6-A Community Banquet is held for the County Champs. Quite a big
affair. All enjoyed themselves. ,lime and Page visit school. Surely
glad to see them.
7-Squire seems to be killing oll his B. B. teams. ,lune sprained her arm.
8-Mr. Creenley makes us a new bookcase. Everything is changed around.
ll'-The first things seen here on Monday were students and tape measures.
Mr. Cade is making the physics Class draw the high school.
I9---!l'l1e Senior frlass is sporting a new member, Birehard LaBaw.
21-lit-onomirs class gets most unusual treat by attending State Legislature at
28-The lVlf'Donald sisters are leaving us today and are entering Danville High
elehflr. Parham installed a radio in the assembly and we listened e
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2f"l-Physics class freezes as usual, even Mr. Cade gets cold, and hops up and
down with hands in pockets. Teachers meeting-too had for deportment.
27-Hi-Y's puzzling Cirl Reserves with their mysterious E's.
23-lfxams-Vaealion for two days.
ifffluth Hesler lells eivics class that Congress meets in the White House.
6-Cards are given out. The august Juniors are getting ready for their show
next Monday and Tuesday. i
7-Glee Club sings for music class. Radiators feel slighted and Show off be-
fore the assembly.
I0-4Miss Combs and Mr. Hohhins both hack this week. Kenneth Gross starts
the week out right hy falling upstairs going from Physics class. However.
Margaret Kirk still holds the championship. Junior show very successful
this time. stepped out a little ahead of the Seniors. Constance Oilar for-
gets to go to stenography class. Miss Combs comes after her.
llffjanies Jaeksonis father dies. lfveryone grieved. Juniors and Hi-Yis get
12-The Hi-Y's are still exasperating the girls with their R's this week. Ronald
Chatt startles the whole school by asking Mildred Stuart for a date Friday
I9-Mr. Dockins makes Charles Dearing pick up paper which he threw all over
the assembly. Squire decides to let his mustache grow.
1-A bunch didn't seem to like the idea of having to go to school on New
Year's so they all played hooky.
2-Mr. Dockins has the hunch upon the Green Carpet.
.3-Gretchen Cartwright comes to school with her nose in a sling. She
couldnit have been in someone's business because she isn't that type.
lflt is decided that Gross should have the record permanently for falling
down. He performed this week by falling clear down the boys' steps.
7-A very good looking Chaldean spoke before the assembly on "The
8-Mr. Dockins gives the school a treat hy showing slides of our beautiful
capitol, Washington, D. C.
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211-Seniors have new "cords',. Many envious glances cast, especially by
26-Eighth Grade gets wild! Result-Mr. Dockins must accompany them on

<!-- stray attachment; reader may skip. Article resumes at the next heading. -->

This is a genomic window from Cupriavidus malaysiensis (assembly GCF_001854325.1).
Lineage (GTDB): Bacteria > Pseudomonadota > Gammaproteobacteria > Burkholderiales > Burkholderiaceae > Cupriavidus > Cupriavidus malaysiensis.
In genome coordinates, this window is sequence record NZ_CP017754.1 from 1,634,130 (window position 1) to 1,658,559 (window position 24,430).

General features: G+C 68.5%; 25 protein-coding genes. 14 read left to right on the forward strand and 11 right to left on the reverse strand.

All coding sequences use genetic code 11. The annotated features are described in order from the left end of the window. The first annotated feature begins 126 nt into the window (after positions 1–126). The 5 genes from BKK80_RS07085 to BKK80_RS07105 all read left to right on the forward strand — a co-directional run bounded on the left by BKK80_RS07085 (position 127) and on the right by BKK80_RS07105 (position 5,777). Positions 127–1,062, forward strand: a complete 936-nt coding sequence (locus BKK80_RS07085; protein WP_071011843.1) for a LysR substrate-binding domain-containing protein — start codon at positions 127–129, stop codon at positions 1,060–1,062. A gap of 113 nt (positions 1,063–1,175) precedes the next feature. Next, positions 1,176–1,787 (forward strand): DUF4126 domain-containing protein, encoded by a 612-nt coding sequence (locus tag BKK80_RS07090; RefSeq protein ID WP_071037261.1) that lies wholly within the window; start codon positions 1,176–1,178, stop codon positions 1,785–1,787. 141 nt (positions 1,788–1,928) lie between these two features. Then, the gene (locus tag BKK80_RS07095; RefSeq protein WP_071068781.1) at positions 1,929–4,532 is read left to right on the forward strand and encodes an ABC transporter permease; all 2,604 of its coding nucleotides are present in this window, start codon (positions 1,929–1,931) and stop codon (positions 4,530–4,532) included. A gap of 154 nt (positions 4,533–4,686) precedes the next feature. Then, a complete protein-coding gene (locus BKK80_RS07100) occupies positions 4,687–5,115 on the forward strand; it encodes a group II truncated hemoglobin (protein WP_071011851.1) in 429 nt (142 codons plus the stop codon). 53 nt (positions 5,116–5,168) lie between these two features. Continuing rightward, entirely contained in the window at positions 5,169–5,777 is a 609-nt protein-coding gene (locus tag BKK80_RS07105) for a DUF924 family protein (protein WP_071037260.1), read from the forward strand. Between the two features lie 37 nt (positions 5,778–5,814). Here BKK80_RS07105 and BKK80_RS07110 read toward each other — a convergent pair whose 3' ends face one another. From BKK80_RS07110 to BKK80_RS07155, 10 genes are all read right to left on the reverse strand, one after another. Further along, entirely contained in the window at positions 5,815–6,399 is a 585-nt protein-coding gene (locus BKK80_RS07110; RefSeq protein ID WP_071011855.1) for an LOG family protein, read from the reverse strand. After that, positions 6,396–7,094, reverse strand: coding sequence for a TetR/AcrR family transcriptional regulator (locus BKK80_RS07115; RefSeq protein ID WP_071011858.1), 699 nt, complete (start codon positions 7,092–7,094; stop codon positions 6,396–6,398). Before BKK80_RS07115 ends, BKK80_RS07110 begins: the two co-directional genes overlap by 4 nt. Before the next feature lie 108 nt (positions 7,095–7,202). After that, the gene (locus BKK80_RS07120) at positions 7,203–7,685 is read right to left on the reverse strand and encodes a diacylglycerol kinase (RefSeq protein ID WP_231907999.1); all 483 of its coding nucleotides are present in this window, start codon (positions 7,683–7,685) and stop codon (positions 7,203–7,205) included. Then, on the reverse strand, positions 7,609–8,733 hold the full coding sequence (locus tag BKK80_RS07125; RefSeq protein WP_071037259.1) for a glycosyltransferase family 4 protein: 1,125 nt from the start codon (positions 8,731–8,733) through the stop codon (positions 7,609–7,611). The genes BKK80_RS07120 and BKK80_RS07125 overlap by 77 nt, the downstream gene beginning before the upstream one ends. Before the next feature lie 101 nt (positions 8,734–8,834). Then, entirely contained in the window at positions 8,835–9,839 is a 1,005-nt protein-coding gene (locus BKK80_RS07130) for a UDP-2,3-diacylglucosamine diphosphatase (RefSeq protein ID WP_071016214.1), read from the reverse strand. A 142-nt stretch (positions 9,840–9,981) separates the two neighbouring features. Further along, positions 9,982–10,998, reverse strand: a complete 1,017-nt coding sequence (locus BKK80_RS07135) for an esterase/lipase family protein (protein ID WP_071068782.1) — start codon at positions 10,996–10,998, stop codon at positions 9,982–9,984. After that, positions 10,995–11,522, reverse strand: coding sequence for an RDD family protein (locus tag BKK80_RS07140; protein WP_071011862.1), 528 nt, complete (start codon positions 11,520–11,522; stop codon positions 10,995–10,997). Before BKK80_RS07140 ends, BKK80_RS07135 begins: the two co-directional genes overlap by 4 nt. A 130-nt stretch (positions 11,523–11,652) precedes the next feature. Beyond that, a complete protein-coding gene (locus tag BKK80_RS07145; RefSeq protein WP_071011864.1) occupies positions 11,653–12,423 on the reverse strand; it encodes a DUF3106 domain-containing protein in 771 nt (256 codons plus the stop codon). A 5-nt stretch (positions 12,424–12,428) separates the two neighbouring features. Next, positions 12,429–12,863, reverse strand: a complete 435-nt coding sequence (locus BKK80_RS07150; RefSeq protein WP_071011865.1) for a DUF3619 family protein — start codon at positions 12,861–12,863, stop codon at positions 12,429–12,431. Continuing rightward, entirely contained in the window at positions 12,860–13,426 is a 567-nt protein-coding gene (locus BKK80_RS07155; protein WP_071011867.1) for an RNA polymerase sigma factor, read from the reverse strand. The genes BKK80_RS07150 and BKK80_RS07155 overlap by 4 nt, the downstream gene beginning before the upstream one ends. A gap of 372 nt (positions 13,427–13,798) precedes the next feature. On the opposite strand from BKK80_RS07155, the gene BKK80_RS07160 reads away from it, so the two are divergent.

all further social functions.
30-Texas Chatt writes all new yells on hoard. Girl Reserves have big tneet-
ing after school.
lf-Much damage done during the night. Art ran into a horse in the furnace
room. A few look guilty. ,lttne and llan elected yell leaders. Pep Ses-
sion, Captain Florey gives big speech.
2-Started the season right by defeating Newtown 70-6.
3-Juniors entertained Seniors at Madiganis. Pat Dice asked all the girls
5-Mr. Bailey acts the part of a monkey and climbs around in windows in
civics class. Harry Walttiri assists.
7-George Reed looks terribly blue today. Delores left for Ohio. Nice chance
for some girl.
3-Basketball snaps are taken. Squire shows Mildred how.
9-Pep session in assembly. Dice represents the boys. Mildred Vice hash-
fttl and refuses to talk. Anyway we accomplish two viztories.
l2-Mr. Bailey has a hard time keeping the boys awake. Jim lrvin, Hit Gunn.
and Lounoma Coats happen to be the sleeping beauties this week.
I3-Annual staff works diligenily on annual. Even work at night in Mr.
Dockins, office. He gets excited and falls down. Margaret Kirk furnishes
l-1-Armistice Day observed.
15-Gross stares at Mildred Butts and as a result falls down. lime might
have something to say about this.
l6-,lim lrvin entertains music class with sneezing. France, Senttnan. and
Walton all show their seniority and stamp into the assembly.
19-Seniors not having much luck with their show. All seem to be rather lazy.
20-HI-Y's pop out with Ris.
2l-Big excitement today-Margaret Kirk takes nick out of steps while falling
for Harry Walton. This all occurred on the way to physics class. Mr.
Cade had a hard time quieting class.
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lttslt happened-sehooll Everyone takes lVlr. Bailey for a svholar. Big
upperelassnien injure eighth grader hy initiating him in hriars.
ll-Usual elass fights lieifin. Seniors. of eourse, in lead,
llflxlew rnusie teaeher demands that there he no whispering during innsim'
period! Doesn't sound so good.
I7--Organization of Senior elass. Cordon ldranee eler-ted president.
l9-Mr. Bailey tells Civics elass that itis wrong to gainhle. luut all right lo
play Bingo at the Hillsboro Fair.
20-Annual staff chosen-everyone rushing to bulletin hoard.
Qtlglunior-Senior weiner roast.
2-lVlr. Cade violates rule and ehews gum. l,oris is told not to play with
tassels on her dress.
3-Frances Newman misses stenography frlass. caused hy sleeping in assernlrly.
5-lVlr. Bailey interrupts typfng 1-lass hy putting his arm around Miss Comlms
when eonversing with her.
fl-Raymond Stonelwraker tells lVliss Branham that all women are alike-
ineapahle of keeping a sec-ret. lVlust have had a disagreeahle date last
night. Seniors went to Attica to have pic-tures taken.
Ill- Student body and team-hers dismissed to attend the opening of New Indiana